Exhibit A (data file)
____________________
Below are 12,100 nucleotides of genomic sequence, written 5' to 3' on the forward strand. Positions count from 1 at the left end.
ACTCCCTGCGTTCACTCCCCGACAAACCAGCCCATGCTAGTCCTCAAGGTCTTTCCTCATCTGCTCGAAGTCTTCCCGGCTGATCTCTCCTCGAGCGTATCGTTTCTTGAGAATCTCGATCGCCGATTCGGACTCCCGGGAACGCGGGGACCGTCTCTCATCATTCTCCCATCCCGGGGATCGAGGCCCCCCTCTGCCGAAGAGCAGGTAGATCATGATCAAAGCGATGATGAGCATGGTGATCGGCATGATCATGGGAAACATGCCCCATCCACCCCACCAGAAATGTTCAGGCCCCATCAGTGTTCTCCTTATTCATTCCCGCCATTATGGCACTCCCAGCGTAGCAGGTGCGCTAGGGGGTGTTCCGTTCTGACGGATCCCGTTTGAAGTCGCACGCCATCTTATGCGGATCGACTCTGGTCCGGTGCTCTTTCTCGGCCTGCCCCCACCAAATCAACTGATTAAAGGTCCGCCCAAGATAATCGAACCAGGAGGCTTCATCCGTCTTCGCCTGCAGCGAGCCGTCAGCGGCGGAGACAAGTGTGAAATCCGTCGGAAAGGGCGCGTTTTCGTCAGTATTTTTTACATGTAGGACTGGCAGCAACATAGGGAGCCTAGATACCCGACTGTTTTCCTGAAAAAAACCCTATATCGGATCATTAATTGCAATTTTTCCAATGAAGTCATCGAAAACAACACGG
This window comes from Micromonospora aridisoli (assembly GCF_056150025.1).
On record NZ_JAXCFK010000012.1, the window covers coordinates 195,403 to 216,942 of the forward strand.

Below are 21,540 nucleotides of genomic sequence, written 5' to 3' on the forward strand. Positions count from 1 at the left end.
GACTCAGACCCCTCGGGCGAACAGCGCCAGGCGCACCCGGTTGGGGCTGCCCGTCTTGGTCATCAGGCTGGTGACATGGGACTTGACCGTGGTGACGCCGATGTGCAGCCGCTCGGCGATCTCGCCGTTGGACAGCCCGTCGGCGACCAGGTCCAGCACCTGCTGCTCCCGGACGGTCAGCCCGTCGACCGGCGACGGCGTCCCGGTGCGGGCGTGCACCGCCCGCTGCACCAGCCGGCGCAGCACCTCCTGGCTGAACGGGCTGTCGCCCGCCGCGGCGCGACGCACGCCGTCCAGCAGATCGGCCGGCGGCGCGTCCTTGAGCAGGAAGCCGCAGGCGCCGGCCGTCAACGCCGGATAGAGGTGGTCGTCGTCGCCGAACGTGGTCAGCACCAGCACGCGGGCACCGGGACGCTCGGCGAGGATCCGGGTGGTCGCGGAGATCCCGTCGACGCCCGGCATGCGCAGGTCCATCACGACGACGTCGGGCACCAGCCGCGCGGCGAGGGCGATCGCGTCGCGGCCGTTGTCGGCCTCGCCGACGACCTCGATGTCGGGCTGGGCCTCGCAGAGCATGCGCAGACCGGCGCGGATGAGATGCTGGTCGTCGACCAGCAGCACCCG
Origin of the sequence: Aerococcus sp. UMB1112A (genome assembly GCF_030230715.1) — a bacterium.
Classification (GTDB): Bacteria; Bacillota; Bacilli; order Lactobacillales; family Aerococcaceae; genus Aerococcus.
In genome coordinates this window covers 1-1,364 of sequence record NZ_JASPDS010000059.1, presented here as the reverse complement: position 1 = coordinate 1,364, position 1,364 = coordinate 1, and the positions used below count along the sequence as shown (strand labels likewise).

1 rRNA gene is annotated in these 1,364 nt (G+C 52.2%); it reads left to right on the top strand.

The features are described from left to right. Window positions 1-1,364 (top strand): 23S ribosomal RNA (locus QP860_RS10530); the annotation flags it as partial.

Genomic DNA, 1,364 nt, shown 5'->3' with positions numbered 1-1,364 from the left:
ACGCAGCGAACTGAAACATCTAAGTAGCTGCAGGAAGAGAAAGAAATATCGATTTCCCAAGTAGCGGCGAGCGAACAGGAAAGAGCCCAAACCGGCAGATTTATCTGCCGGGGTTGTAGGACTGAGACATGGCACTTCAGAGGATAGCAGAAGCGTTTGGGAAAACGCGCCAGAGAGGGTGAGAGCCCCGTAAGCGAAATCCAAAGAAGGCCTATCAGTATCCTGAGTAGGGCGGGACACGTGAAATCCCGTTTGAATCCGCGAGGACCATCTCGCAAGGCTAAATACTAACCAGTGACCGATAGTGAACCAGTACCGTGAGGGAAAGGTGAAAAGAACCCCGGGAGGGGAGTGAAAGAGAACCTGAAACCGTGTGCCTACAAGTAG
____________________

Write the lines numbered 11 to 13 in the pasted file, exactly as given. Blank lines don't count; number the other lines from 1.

The features are described from left to right. Window positions 1-1,364 (top strand): 23S ribosomal RNA (locus QP860_RS10530); the annotation flags it as partial.

Genomic DNA, 1,364 nt, shown 5'->3' with positions numbered 1-1,364 from the left:
ACGCAGCGAACTGAAACATCTAAGTAGCTGCAGGAAGAGAAAGAAATATCGATTTCCCAAGTAGCGGCGAGCGAACAGGAAAGAGCCCAAACCGGCAGATTTATCTGCCGGGGTTGTAGGACTGAGACATGGCACTTCAGAGGATAGCAGAAGCGTTTGGGAAAACGCGCCAGAGAGGGTGAGAGCCCCGTAAGCGAAATCCAAAGAAGGCCTATCAGTATCCTGAGTAGGGCGGGACACGTGAAATCCCGTTTGAATCCGCGAGGACCATCTCGCAAGGCTAAATACTAACCAGTGACCGATAGTGAACCAGTACCGTGAGGGAAAGGTGAAAAGAACCCCGGGAGGGGAGTGAAAGAGAACCTGAAACCGTGTGCCTACAAGTAG